Sauber’s Financial Woes Revealed

Earlier in the week, I reported Sauber’s current economic struggle. While the details regarding their financial issues were unclear, the full scale of Sauber’s debt has now been revealed and it is far from pleasant reading for Sauber faithful. With the team requiring an estimated figure of £26.8 million in order to complete this season alone, they are in dire need of major investment. Money which Bernie Ecclestone will not supply, after the F1 Supremo declared that he will not bail out the Swiss team.
Undoubtedly, the team’s struggles on track will not have aided their pitch to potential investors. With just seven points on the board, Sauber have slipped down the Formula One pecking order despite a 2012 campaign where they significantly exceeded all expectations.
Meanwhile off-track, the team may not have been able to develop the C32 as intended, perhaps due to insufficient funding. Reports suggest that twelve of the team’s suppliers are waiting for payment from Sauber who are clocking up extortionate levels of debt. The team’s founder Peter Sauber said; “We are very much in contact with our suppliers, and make every effort to get out of this situation as quickly as possible.” In light of the predicament, Peter did not deny the possibility of the wholesale buyout of the team. In 2005, Sauber faced similar issues and consequently sold the team to BMW. It was not until BMW withdrew from Formula One before the 2010 season, that Peter Sauber once again took control of the team.
In addition to this possibility, individual investors have been rumoured to have shown interest. Chelsea Football Club owner, Roman Abramovich has been linked with Sauber. This would be a sensible route for them, considering that they currently have ties with Chelsea in terms of marketing. Meanwhile, the Rottenburg brother’s who own SMP bank have also declared interest, as well as Russian energy giant GAZPROM. However, no formal offers have been made as of yet which will inevitably be a concern to everyone involved with the team.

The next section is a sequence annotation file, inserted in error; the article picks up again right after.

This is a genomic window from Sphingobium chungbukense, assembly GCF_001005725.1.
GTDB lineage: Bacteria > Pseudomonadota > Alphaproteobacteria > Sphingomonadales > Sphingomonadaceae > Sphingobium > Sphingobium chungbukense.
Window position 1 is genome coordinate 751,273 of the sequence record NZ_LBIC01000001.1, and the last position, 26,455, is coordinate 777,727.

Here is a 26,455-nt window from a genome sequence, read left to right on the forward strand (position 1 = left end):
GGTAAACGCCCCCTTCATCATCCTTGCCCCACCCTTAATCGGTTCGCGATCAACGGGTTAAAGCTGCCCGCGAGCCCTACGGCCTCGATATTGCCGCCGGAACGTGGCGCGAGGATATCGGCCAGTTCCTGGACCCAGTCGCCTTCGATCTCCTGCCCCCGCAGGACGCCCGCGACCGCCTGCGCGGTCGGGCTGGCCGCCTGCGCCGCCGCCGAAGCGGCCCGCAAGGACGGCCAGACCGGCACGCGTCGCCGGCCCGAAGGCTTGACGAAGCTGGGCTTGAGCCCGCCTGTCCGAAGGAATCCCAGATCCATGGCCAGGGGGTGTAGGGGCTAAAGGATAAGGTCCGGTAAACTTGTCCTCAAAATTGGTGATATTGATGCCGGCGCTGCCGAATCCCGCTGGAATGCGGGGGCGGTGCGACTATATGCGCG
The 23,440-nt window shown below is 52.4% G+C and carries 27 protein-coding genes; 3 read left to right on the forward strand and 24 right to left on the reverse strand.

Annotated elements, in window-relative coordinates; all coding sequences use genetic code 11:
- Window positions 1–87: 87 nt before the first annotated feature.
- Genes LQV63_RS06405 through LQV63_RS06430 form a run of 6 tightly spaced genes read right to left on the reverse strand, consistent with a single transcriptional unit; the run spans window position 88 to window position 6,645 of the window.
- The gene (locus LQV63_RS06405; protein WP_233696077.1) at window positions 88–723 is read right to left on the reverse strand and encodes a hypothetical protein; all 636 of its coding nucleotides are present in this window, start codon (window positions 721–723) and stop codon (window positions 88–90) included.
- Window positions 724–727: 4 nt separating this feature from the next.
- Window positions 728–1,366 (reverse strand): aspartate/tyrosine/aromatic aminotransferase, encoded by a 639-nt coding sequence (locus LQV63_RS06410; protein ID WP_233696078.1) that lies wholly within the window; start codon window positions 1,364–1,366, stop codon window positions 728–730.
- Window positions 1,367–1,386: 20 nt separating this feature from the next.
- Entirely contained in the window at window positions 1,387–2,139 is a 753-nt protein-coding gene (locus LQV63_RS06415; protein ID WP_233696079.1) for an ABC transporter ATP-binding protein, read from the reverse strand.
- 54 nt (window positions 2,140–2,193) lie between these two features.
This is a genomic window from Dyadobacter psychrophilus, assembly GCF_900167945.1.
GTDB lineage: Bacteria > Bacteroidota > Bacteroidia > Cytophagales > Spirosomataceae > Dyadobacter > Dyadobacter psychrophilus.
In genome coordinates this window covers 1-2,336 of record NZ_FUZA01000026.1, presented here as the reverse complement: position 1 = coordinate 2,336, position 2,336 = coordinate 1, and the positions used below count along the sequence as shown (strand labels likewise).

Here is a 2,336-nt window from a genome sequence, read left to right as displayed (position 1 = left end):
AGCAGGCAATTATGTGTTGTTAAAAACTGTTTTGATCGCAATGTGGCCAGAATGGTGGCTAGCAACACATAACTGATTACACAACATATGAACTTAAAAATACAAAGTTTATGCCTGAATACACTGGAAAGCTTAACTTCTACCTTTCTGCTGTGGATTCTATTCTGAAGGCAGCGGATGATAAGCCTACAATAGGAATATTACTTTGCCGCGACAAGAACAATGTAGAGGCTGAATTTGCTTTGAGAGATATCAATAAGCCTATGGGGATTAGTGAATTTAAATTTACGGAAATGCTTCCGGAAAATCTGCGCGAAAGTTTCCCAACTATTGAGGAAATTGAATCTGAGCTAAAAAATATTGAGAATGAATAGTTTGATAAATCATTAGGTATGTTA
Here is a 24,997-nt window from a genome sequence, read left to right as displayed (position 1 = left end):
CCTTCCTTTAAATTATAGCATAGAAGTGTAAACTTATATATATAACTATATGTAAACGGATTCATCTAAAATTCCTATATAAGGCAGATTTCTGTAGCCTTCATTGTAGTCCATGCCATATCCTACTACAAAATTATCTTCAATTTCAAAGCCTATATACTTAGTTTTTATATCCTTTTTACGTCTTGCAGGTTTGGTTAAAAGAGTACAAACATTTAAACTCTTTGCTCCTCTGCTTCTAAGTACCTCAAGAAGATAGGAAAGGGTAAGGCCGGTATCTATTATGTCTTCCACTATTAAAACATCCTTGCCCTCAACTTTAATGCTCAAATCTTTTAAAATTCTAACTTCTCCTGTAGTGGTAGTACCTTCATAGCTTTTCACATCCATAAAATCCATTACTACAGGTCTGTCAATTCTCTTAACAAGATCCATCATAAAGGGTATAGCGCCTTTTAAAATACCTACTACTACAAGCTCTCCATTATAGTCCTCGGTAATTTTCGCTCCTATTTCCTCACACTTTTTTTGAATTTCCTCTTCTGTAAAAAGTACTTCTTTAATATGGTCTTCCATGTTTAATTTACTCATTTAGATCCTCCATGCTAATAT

While Bernie Ecclestone will not lend the team a helping hand should no external investment occur, he hopes Sauber will sort out their current issues swiftly and effectively. “We have agreements that require us to treat all the teams equally, so I cannot invest myself. They’re a good team and I’m sure there is more than one possible buyer. I don’t want to imagine F1 without Sauber. Ideally, they will find new sponsors in the long term. Even companies who are willing to support them in the short term would be fine. The team deserves to be helped.”
Hopefully, reports suggesting that Sauber may not be in a position to complete this season are false. Following the liquidation of HRT at the end of last season, loosing another team to economic downturn would be a harsh result for the sport in general. With even greater expense anticipated in 2014 as a result of the updated engine regulations, many more teams may be entering financial deficits in the near future. The FIA and FOM need to discuss the current costs and funding within the sport to prevent these predicaments.      

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